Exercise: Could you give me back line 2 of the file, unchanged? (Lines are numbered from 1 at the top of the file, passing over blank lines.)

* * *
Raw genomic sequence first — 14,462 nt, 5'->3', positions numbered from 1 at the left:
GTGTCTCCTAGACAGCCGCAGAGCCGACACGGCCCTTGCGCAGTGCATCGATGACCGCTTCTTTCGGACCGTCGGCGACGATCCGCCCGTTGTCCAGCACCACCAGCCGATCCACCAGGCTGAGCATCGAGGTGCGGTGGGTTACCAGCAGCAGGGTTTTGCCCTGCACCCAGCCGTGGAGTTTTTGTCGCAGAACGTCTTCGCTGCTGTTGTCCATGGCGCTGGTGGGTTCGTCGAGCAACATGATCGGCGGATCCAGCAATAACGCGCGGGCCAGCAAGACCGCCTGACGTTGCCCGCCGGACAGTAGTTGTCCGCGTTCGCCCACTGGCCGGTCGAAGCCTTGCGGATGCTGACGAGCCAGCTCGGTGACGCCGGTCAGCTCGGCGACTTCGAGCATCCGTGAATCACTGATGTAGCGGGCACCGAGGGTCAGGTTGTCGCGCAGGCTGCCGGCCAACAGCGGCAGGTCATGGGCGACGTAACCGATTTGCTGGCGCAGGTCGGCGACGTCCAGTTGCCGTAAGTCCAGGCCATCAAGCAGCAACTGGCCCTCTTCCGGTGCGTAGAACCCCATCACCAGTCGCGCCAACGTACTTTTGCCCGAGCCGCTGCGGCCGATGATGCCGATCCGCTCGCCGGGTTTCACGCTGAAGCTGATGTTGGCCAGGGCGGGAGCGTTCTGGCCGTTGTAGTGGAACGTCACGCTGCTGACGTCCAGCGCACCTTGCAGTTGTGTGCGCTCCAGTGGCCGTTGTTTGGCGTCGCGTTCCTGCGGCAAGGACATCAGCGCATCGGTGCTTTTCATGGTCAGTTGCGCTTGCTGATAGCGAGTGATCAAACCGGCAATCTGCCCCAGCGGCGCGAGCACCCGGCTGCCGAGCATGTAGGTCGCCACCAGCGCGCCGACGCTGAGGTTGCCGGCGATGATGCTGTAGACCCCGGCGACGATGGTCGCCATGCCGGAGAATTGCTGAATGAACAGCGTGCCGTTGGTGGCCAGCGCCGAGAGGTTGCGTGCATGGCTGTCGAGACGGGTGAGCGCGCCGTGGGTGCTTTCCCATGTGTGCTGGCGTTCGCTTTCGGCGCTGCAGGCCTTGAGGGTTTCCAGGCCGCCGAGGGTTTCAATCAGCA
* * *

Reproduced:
GTGTCTCCTAGACAGCCGCAGAGCCGACACGGCCCTTGCGCAGTGCATCGATGACCGCTTCTTTCGGACCGTCGGCGACGATCCGCCCGTTGTCCAGCACCACCAGCCGATCCACCAGGCTGAGCATCGAGGTGCGGTGGGTTACCAGCAGCAGGGTTTTGCCCTGCACCCAGCCGTGGAGTTTTTGTCGCAGAACGTCTTCGCTGCTGTTGTCCATGGCGCTGGTGGGTTCGTCGAGCAACATGATCGGCGGATCCAGCAATAACGCGCGGGCCAGCAAGACCGCCTGACGTTGCCCGCCGGACAGTAGTTGTCCGCGTTCGCCCACTGGCCGGTCGAAGCCTTGCGGATGCTGACGAGCCAGCTCGGTGACGCCGGTCAGCTCGGCGACTTCGAGCATCCGTGAATCACTGATGTAGCGGGCACCGAGGGTCAGGTTGTCGCGCAGGCTGCCGGCCAACAGCGGCAGGTCATGGGCGACGTAACCGATTTGCTGGCGCAGGTCGGCGACGTCCAGTTGCCGTAAGTCCAGGCCATCAAGCAGCAACTGGCCCTCTTCCGGTGCGTAGAACCCCATCACCAGTCGCGCCAACGTACTTTTGCCCGAGCCGCTGCGGCCGATGATGCCGATCCGCTCGCCGGGTTTCACGCTGAAGCTGATGTTGGCCAGGGCGGGAGCGTTCTGGCCGTTGTAGTGGAACGTCACGCTGCTGACGTCCAGCGCACCTTGCAGTTGTGTGCGCTCCAGTGGCCGTTGTTTGGCGTCGCGTTCCTGCGGCAAGGACATCAGCGCATCGGTGCTTTTCATGGTCAGTTGCGCTTGCTGATAGCGAGTGATCAAACCGGCAATCTGCCCCAGCGGCGCGAGCACCCGGCTGCCGAGCATGTAGGTCGCCACCAGCGCGCCGACGCTGAGGTTGCCGGCGATGATGCTGTAGACCCCGGCGACGATGGTCGCCATGCCGGAGAATTGCTGAATGAACAGCGTGCCGTTGGTGGCCAGCGCCGAGAGGTTGCGTGCATGGCTGTCGAGACGGGTGAGCGCGCCGTGGGTGCTTTCCCATGTGTGCTGGCGTTCGCTTTCGGCGCTGCAGGCCTTGAGGGTTTCCAGGCCGCCGAGGGTTTCAATCAGCA